Thus, the estab­lished court prac­tice and the major­i­ty of (cor­po­rate) legal the­o­ry experts firm­ly hold the opin­ion that the short-form wind­ing-up pro­ce­dure is deemed to be ini­ti­at­ed (and law­ful) only once both the res­o­lu­tion and the cer­ti­fied dec­la­ra­tion on hav­ing set­tled all oblig­a­tions, includ­ing those of employ­ees, are adopt­ed – or, respec­tive­ly, that the dec­la­ra­tion is law­ful only once all (employ­ment) rela­tion­ships are ful­ly set­tled (which is acknowl­edged under the dec­la­ra­tion). Inter­est­ing­ly, nei­ther employ­ment leg­is­la­tion nor the CA‑1 explic­it­ly pre­scribe such link­age.

Such inter­pre­ta­tion is not only ques­tion­able at first glance, but is also opposed express­ly by some renowned authors and lawyers. In their writ­ings, they favour the view that the ade­quate ini­ti­a­tion of a sim­pli­fied wind­ing-up pro­ce­dure already lies in the (mere) adop­tion of the res­o­lu­tion, which rep­re­sents suf­fi­cient grounds for the ter­mi­na­tion of an employ­ment con­tract (as would be the case in a reg­u­lar liq­ui­da­tion pro­ce­dure). The cer­ti­fied dec­la­ra­tion could in such case eas­i­ly be passed at a lat­er stage (once the con­di­tions of all set­tled rela­tion­ships are sat­is­fied).

Unfor­tu­nate­ly, such opin­ion has not been held as preva­lent, forc­ing employ­ers to find rea­sons oth­er than the wind­ing-up in order to law­ful­ly ter­mi­nate employ­ment agree­ments, or – despite the high­er costs and inflat­ed pro­ce­dures involved – pro­ceed with the reg­u­lar, ever-last­ing long-form wind­ing-up. Trans­pos­ing such reg­u­la­tion into prac­tice shows its unsuit­abil­i­ty in par­tic­u­lar with pro­tect­ed cat­e­gories of work­ers, as most employ­ees in these cat­e­gories can­not even uni­lat­er­al­ly be ter­mi­nat­ed due to oth­er rea­sons. Con­se­quent­ly, the employ­er would have to ini­ti­ate the long-form pro­ce­dure even if the com­pa­ny only had one work­er on mater­ni­ty leave and no oth­er open/unsettled oblig­a­tions.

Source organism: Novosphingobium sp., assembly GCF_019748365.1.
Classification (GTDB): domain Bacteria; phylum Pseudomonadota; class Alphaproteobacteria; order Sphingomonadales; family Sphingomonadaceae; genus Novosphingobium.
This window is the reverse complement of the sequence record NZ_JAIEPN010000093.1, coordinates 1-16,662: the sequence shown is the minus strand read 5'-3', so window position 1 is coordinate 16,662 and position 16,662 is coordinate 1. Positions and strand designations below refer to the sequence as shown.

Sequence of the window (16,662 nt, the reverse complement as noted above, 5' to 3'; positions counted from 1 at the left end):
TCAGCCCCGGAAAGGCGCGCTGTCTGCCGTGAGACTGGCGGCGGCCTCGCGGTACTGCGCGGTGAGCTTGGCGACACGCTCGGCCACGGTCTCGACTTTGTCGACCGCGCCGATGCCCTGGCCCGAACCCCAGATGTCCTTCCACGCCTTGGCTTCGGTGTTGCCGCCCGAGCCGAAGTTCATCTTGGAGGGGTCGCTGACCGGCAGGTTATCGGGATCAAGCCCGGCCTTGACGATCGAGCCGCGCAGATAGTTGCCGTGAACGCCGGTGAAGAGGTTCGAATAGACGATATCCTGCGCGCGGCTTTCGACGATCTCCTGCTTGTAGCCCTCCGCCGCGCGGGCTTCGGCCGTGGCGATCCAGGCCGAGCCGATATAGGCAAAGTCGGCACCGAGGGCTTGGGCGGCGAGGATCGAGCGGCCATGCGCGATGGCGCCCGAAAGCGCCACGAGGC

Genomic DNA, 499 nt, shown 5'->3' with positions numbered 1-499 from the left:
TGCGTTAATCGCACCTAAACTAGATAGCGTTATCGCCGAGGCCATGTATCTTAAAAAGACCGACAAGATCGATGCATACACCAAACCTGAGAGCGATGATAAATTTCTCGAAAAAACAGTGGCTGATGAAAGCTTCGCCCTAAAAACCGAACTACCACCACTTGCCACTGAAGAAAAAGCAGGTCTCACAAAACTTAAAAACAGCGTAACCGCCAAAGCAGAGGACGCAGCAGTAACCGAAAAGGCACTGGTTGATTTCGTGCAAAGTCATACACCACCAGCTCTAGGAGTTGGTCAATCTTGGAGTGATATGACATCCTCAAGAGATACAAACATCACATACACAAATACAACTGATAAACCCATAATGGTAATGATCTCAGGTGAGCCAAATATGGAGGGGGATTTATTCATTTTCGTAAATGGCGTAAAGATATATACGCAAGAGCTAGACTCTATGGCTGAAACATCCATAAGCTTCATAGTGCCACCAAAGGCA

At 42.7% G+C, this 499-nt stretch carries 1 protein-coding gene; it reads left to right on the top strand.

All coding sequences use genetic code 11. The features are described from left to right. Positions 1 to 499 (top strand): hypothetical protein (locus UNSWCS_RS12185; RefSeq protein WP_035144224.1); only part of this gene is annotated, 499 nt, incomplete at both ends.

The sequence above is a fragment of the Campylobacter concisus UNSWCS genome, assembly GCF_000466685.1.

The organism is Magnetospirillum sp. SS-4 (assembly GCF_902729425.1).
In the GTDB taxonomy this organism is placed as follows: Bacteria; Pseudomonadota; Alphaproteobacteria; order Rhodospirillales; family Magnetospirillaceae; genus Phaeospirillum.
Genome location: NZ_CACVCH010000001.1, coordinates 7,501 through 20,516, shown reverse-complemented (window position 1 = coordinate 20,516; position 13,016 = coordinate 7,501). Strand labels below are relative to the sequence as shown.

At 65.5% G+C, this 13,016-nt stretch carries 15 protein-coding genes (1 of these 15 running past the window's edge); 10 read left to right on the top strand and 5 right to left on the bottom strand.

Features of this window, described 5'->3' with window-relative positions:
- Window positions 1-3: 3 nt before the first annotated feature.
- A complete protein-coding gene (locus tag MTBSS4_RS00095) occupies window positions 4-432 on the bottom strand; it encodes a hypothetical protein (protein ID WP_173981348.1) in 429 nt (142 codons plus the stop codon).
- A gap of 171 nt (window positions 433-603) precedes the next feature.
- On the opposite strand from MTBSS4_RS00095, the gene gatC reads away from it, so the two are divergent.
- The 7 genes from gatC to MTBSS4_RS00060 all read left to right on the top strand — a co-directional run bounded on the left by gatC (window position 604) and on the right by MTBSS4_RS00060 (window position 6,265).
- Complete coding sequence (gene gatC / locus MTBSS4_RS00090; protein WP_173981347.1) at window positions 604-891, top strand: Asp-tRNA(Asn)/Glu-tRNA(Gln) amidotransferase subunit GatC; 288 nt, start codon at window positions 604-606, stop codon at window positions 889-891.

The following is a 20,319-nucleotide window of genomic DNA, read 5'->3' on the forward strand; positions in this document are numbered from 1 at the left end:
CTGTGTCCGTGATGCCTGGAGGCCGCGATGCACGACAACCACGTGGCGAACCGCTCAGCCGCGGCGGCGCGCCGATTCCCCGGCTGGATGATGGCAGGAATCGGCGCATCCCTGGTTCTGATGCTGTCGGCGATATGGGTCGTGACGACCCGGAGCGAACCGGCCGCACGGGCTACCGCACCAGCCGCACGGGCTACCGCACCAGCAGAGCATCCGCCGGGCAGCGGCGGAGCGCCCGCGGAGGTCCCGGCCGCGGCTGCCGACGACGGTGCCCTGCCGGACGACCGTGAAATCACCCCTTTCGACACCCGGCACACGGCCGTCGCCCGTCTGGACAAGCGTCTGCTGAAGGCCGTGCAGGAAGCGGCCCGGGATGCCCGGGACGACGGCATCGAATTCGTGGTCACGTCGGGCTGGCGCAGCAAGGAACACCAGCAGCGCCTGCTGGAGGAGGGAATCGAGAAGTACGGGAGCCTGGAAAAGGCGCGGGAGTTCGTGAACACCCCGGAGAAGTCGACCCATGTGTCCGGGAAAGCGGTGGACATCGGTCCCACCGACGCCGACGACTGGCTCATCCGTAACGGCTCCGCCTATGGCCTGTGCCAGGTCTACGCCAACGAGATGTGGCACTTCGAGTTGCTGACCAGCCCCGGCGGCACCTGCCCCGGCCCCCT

Changes under the new ERA‑1

With the intro­duc­tion of the ERA‑1, many had await­ed clear­er legal pro­vi­sions pos­si­bly rem­e­dy­ing the inca­pac­i­ty to ter­mi­nate employ­ment con­tracts in a sim­pli­fied man­ner under the short-form wind­ing-up. How­ev­er, the slight changes to the respec­tive pro­vi­sion in the new ERA‑1 clear­ly failed to (explic­it­ly) extend the scope of the pro­vi­sion’s applic­a­bil­i­ty to sim­pli­fied pro­ce­dures. One can there­fore dis­ap­point­ing­ly acknowl­edge that the new ERA‑1 still cur­tails employ­ers from sav­ing time and mon­ey by under­go­ing short-form clo­sures and law­ful­ly ter­mi­nat­ing exist­ing employ­ment rela­tion­ships (in par­tic­u­lar those of pro­tect­ed work­ers) on such basis.

Despite the estab­lished case law (which will appar­ent­ly still be in place), one can note that com­pa­nies (also those employ­ing more than 20 employ­ees) in prac­tice fre­quent­ly opt for the short-form liq­ui­da­tion, where­as they would clear­ly have to abide by the reg­u­lar (and longer) wind­ing-up for­mal­i­ties. In order to law­ful­ly ter­mi­nate employ­ment con­tracts, they must find oth­er law­ful grounds for ter­mi­na­tion, resolve all exist­ing employ­ment rela­tion­ships and only then ini­ti­ate the short-form wind­ing-up (which, all in all, tends to last as long as the reg­u­lar wind­ing-up).

Even after the effectiveness of the new Employment Relationship Act in early 2013, over a year and a half later, the amendments have not abolished the unreasonable legal order that simplified winding-up procedures do not, per se, equally (to regular winding-up procedures) represent sufficient grounds for employee dismissal.